It's starting to seem like you can't trust anybody in a lab coat these days.
Oddly enough, I divined this insight after reading a pair of articles in the June edition of "Scientific American." Don't ask me how they managed to publish the June edition in May. They're scientists so maybe they have a time machine.
One of the articles in question were on the topic of how corporations are using "product-defense" firms to defeat federal regulation of dangerous chemicals. The other was on a growing belief among some scientists that the dangers of obesity are being exaggerated by government agencies and (surprise, surprise) researchers who are funded by the weight loss industry.
The first article was by David Michaels, former Department of Energy assistant secretary for environment. Now, Mr. Michaels apparently served under the Clinton administration and I'll grant that he seems to target the Bush administration in his article and accuses them of perpetuating the problem.
But politics aside (even Michaels says this has been going on under various administrations) the problem is frightening. It seems that every time a study is done that indicates a possible danger with a certain substance exists, the company that produces the substance hires its own scientists to debunk those reports.
Now, this isn't necessarily bad. These companies do have the right to defend themselves against faulty studies that can hurt their industry.
The problem is these "product-defense" firms, according to Michaels, do more to just obscure the situation by emphasizing the natural uncertainty in any scientific study. They then make the case that "nothing is certain so regulation isn't necessary."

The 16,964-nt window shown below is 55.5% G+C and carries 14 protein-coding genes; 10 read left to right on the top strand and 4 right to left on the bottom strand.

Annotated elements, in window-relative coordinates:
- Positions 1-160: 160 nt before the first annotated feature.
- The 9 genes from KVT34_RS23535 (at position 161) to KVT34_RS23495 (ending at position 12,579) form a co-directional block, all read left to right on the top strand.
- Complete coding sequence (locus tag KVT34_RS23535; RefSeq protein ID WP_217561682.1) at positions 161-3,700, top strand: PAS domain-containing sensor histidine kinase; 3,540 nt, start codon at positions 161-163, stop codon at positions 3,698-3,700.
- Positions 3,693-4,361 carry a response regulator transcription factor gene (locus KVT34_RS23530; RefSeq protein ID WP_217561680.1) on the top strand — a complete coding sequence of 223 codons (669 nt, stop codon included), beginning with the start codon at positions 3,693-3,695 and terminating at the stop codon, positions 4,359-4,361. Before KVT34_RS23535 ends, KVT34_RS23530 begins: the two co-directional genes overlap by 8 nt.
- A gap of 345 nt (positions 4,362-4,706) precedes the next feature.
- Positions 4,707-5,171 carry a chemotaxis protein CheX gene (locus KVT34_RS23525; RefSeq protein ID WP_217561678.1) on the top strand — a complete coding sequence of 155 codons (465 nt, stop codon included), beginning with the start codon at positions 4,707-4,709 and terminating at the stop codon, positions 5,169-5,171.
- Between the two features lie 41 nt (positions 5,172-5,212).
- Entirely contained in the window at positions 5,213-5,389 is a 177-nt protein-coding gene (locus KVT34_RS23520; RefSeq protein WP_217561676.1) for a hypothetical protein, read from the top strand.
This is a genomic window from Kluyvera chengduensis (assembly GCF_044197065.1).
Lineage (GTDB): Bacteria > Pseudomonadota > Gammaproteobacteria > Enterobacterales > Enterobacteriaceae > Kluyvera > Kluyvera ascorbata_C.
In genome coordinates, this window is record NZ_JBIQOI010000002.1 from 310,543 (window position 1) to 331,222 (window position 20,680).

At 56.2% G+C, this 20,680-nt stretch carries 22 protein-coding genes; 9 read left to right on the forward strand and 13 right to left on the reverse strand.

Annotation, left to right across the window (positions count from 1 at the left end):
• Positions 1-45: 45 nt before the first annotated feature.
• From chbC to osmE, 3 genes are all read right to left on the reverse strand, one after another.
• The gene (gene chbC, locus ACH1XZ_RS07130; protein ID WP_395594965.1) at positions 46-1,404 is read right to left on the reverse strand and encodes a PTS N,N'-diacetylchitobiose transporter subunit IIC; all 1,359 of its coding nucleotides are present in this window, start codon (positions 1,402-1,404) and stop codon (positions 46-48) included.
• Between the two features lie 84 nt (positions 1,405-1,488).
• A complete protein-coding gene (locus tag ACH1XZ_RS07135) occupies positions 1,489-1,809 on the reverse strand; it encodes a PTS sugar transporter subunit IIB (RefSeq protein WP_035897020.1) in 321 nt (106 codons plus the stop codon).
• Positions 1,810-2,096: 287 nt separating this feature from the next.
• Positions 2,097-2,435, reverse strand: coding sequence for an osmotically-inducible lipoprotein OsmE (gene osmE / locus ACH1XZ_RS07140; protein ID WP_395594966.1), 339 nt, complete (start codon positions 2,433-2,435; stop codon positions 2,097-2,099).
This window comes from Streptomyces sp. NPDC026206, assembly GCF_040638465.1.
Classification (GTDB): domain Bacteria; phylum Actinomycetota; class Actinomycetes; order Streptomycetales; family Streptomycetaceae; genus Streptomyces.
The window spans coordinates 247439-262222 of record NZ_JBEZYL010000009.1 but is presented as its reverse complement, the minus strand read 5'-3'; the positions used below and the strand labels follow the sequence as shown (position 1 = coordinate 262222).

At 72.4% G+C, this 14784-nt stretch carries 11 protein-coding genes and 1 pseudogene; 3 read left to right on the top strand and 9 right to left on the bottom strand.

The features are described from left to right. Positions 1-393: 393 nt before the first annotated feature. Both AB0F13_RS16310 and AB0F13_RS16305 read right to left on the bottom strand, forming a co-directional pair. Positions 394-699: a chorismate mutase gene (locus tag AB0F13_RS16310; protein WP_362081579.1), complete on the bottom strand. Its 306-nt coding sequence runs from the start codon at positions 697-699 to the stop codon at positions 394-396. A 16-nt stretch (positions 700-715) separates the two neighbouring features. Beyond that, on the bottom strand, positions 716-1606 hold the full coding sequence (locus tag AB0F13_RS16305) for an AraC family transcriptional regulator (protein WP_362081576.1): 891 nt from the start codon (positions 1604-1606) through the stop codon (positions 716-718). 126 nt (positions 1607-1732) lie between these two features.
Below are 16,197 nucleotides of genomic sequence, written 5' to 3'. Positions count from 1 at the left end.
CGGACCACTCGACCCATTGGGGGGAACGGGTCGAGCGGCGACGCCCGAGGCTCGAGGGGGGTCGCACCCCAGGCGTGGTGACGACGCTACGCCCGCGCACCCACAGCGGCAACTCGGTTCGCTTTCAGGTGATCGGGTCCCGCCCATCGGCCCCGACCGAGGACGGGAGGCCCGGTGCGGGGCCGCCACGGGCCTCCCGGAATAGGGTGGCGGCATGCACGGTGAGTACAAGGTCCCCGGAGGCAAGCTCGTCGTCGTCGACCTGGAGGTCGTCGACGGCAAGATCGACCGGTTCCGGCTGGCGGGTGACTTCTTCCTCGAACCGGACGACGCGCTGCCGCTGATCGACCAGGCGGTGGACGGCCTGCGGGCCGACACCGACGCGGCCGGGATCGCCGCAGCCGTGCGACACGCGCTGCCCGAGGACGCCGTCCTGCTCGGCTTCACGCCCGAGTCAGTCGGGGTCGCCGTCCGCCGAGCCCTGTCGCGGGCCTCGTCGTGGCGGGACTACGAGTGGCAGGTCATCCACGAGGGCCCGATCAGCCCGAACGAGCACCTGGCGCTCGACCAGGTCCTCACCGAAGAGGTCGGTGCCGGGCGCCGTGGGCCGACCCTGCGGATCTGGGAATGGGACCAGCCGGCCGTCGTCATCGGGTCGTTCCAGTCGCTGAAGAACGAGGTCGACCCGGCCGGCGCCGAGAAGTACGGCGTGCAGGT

And sometimes they just apply pressure.
For example, in the 1970s reports began circulating that the decongestant and appetite suppressant phenylpropanolamine (PPA) caused hemorrhagic stroke in young women. The makers of PPA-containing drugs, including Bayer and GlaxoSmithKline, fought the Food and Drug Administration for 20 years before they were finally allowed to pick somebody to undertake an epidemiological study of the drug.
In 1999 the companies picked Yale University School of Medicine. The Yale study indicated that, indeed, PPA causes hemorrhagic strokes. So the companies went to The Weinberg Group in Washington, D.C. and that firm set about depositioning the scientists involved in the study and pressuring them. In the end, the FDA did advise the manufacturers to pull the drug that was causing between 200 to 500 strokes a year among people 18 to 49 years old.
As for the other article, it turns out that, while being overweight or obese can cause problems and a growing number of people in America and Europe are becoming overweight, the actual health risks aren't as bad as they're being presented.
To be honest, I haven't finished reading that one, yet, but the part about the weight-loss industry funding some of the supposedly exaggerated reports caught my eye.
I'm not a scientist, though I like to keep abreast of what's happening in the scientific community. That's why I read "Scientific American."
But I don't have my own lab and, like most of you, I just have rely on what other people say. I guess all we can do is pay close attention to the source of our information and take nothing for granted just because a supposed expert is saying it.
Otherwise, we the general public may find ourselves up a creek without a beaker or microscope.
Ed Brock covers courts and public safety for the News Daily for the News Daily. He can be reached at (770) 478-5753 Ext. 254 or at firstname.lastname@example.org .